A video game is a virtual experience that presents you with three things: An environment, a set of limitations and mechanics, and an objective. The Walking Dead has many elements of the first some of the second. Even in the confines of the interactive story you have mechanics to deal with, such as facing timed answers to questions, and there’s obviously an environment, even if it is barely more than a backdrop to the story, but objectives? Not so much.
In Skyrim your objective is to progress your character and discover the world. In Mass Effect your objective is to destroy The Reapers, progress your character, or fly your big shiny ship around the galaxy. The Walking Dead doesn’t give you any real objectives, at least no more than a movie or TV show will. The walking dead tells a story, and a pretty decent one at that. But it’s not a game, if you were to call The Walking Dead a game then you’d have to call its TV show iteration a game too, because in truth it does the same thing. It gives you a linear story, one in which actions take place, but all in the confines of the “plot progression.” In other words The Walking dead rolls you forward on a treadmill, rather than let you run at your own pace.
This style of storytelling has many setbacks associated with it. First and foremost there’s a problem with freedom. The Walking Dead prides itself on the wide range of dialogue options and story paths available, but in honesty the whole illusion is broken by the fact that the game is always in complete control. Unlike other games, where you can leave a main mission area and go back; you will never be able to go to a location that isn’t exactly where you’re supposed to be, for instance. It goes a long way to making the player feel like they aren’t playing at all.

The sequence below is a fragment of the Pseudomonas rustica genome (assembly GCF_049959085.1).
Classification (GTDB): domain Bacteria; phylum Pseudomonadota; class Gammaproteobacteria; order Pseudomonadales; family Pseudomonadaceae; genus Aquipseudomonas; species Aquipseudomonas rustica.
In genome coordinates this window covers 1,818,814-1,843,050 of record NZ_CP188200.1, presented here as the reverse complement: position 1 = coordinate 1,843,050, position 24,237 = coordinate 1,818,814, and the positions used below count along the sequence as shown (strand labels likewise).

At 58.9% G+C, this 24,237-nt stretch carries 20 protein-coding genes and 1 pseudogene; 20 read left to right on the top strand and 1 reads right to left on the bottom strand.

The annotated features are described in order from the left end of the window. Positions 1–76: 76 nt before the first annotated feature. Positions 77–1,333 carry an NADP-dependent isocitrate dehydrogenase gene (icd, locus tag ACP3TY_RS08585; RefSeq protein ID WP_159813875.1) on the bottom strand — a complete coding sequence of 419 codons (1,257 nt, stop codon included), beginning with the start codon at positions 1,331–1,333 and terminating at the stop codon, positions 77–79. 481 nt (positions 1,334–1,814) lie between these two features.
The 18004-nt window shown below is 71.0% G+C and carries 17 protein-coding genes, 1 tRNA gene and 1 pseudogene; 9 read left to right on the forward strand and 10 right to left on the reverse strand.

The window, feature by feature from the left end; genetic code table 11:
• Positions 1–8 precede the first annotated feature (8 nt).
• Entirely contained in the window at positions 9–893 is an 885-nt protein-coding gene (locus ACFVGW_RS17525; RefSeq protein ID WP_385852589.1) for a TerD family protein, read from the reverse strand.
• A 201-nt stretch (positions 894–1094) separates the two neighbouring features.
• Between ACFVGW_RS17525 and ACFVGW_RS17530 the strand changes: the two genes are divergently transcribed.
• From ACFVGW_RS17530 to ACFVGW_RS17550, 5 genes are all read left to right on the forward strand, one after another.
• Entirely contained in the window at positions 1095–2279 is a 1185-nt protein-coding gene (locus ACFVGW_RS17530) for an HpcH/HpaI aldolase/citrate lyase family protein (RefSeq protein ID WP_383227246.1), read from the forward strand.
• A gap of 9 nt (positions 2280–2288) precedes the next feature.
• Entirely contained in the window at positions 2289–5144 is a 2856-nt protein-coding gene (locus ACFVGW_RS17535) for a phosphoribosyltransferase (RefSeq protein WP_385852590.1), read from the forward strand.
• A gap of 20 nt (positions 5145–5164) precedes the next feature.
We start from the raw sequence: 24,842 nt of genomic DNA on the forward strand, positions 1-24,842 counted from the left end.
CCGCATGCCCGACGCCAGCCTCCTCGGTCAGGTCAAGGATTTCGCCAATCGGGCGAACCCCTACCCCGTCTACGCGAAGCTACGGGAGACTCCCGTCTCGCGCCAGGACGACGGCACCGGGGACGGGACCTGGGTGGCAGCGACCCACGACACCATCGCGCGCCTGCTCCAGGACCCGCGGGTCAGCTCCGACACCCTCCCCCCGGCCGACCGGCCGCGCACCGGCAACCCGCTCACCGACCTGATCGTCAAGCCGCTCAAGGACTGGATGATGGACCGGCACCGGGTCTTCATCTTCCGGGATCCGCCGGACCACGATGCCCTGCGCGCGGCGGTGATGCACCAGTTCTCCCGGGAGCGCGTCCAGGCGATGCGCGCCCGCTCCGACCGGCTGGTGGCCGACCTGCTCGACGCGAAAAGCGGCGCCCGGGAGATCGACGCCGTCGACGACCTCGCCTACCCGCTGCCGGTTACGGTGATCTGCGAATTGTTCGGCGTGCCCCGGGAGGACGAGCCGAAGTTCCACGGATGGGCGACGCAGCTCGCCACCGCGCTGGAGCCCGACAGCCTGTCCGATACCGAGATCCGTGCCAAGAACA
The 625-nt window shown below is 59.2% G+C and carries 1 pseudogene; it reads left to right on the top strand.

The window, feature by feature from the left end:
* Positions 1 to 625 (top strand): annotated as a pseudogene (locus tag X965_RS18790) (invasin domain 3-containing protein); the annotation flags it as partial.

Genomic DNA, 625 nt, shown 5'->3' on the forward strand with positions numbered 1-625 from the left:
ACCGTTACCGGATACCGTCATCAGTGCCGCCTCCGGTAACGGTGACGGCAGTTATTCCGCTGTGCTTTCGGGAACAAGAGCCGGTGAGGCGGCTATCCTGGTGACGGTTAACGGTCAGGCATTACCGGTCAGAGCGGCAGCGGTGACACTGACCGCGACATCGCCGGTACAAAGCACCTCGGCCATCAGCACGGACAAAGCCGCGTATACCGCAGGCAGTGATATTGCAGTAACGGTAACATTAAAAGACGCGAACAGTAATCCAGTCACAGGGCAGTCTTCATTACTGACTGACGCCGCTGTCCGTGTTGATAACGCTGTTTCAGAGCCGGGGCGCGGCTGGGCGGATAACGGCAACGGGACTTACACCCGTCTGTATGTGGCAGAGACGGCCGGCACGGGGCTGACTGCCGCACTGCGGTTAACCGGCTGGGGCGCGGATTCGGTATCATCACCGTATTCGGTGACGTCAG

A couple of other things should be addressed. The first is the game has a very creative art style. It has this semi-shaded look that reminds me of a comic book and has enough interesting locations to almost make the lack of freedom within those locations negligible. Sound quality is run of the mill, the voice acting is decent enough, but I feel like the story would’ve benefited from a little more work put into VA talent. Every now and then dialogue begins to sound bland, even monotonous at times. Replayability is obviously very high, given the numerous different story branches available.
The only important consideration any consumer should make with this title is this: Are you going to be satisfied with what the game is, and will you enjoy the experience? Many people will, they’ll find the story engrossing enough to forgive the lack of gameplay, and many won’t, they’ll hate playing this game solely because the experience isn’t a free one, the mountains in the distance can’t be climbed, previous locations can’t be returned to, and enemies can’t be shot outside of quick time events. Some, like me, will say “meh,” and still find the experience to be enjoyable, if not a little forgettable too.